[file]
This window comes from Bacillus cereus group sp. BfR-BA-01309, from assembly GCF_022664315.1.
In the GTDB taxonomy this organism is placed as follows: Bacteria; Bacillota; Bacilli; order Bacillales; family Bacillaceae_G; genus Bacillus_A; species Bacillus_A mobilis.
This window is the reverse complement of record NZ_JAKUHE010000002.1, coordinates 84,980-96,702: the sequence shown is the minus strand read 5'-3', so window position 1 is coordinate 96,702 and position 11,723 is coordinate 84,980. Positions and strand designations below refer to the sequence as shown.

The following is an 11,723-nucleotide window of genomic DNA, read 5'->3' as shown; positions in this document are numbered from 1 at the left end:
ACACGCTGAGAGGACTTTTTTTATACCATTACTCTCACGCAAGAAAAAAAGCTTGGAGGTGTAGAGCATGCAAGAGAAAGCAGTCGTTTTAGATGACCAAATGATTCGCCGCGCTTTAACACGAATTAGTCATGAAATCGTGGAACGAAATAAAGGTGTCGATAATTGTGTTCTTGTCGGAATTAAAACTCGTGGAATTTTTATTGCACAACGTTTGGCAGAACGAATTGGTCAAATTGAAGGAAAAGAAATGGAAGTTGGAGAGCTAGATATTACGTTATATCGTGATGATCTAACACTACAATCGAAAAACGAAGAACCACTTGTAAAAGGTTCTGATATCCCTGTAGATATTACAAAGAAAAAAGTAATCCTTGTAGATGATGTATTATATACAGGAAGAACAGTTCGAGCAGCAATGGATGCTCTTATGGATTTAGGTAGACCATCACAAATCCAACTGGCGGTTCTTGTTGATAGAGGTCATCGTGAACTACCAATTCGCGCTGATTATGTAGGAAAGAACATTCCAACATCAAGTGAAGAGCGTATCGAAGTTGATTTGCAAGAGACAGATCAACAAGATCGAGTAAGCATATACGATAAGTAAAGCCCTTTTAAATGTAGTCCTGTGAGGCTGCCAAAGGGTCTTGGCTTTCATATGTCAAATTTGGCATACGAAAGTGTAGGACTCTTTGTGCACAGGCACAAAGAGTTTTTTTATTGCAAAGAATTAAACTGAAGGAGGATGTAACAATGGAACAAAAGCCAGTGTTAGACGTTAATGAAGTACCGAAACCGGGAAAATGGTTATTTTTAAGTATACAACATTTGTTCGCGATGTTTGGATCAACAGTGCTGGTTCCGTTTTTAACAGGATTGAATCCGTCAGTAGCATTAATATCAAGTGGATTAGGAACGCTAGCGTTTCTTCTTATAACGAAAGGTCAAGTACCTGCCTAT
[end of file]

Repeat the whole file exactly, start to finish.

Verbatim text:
This window comes from Bacillus cereus group sp. BfR-BA-01309, from assembly GCF_022664315.1.
In the GTDB taxonomy this organism is placed as follows: Bacteria; Bacillota; Bacilli; order Bacillales; family Bacillaceae_G; genus Bacillus_A; species Bacillus_A mobilis.
This window is the reverse complement of record NZ_JAKUHE010000002.1, coordinates 84,980-96,702: the sequence shown is the minus strand read 5'-3', so window position 1 is coordinate 96,702 and position 11,723 is coordinate 84,980. Positions and strand designations below refer to the sequence as shown.

The following is an 11,723-nucleotide window of genomic DNA, read 5'->3' as shown; positions in this document are numbered from 1 at the left end:
ACACGCTGAGAGGACTTTTTTTATACCATTACTCTCACGCAAGAAAAAAAGCTTGGAGGTGTAGAGCATGCAAGAGAAAGCAGTCGTTTTAGATGACCAAATGATTCGCCGCGCTTTAACACGAATTAGTCATGAAATCGTGGAACGAAATAAAGGTGTCGATAATTGTGTTCTTGTCGGAATTAAAACTCGTGGAATTTTTATTGCACAACGTTTGGCAGAACGAATTGGTCAAATTGAAGGAAAAGAAATGGAAGTTGGAGAGCTAGATATTACGTTATATCGTGATGATCTAACACTACAATCGAAAAACGAAGAACCACTTGTAAAAGGTTCTGATATCCCTGTAGATATTACAAAGAAAAAAGTAATCCTTGTAGATGATGTATTATATACAGGAAGAACAGTTCGAGCAGCAATGGATGCTCTTATGGATTTAGGTAGACCATCACAAATCCAACTGGCGGTTCTTGTTGATAGAGGTCATCGTGAACTACCAATTCGCGCTGATTATGTAGGAAAGAACATTCCAACATCAAGTGAAGAGCGTATCGAAGTTGATTTGCAAGAGACAGATCAACAAGATCGAGTAAGCATATACGATAAGTAAAGCCCTTTTAAATGTAGTCCTGTGAGGCTGCCAAAGGGTCTTGGCTTTCATATGTCAAATTTGGCATACGAAAGTGTAGGACTCTTTGTGCACAGGCACAAAGAGTTTTTTTATTGCAAAGAATTAAACTGAAGGAGGATGTAACAATGGAACAAAAGCCAGTGTTAGACGTTAATGAAGTACCGAAACCGGGAAAATGGTTATTTTTAAGTATACAACATTTGTTCGCGATGTTTGGATCAACAGTGCTGGTTCCGTTTTTAACAGGATTGAATCCGTCAGTAGCATTAATATCAAGTGGATTAGGAACGCTAGCGTTTCTTCTTATAACGAAAGGTCAAGTACCTGCCTAT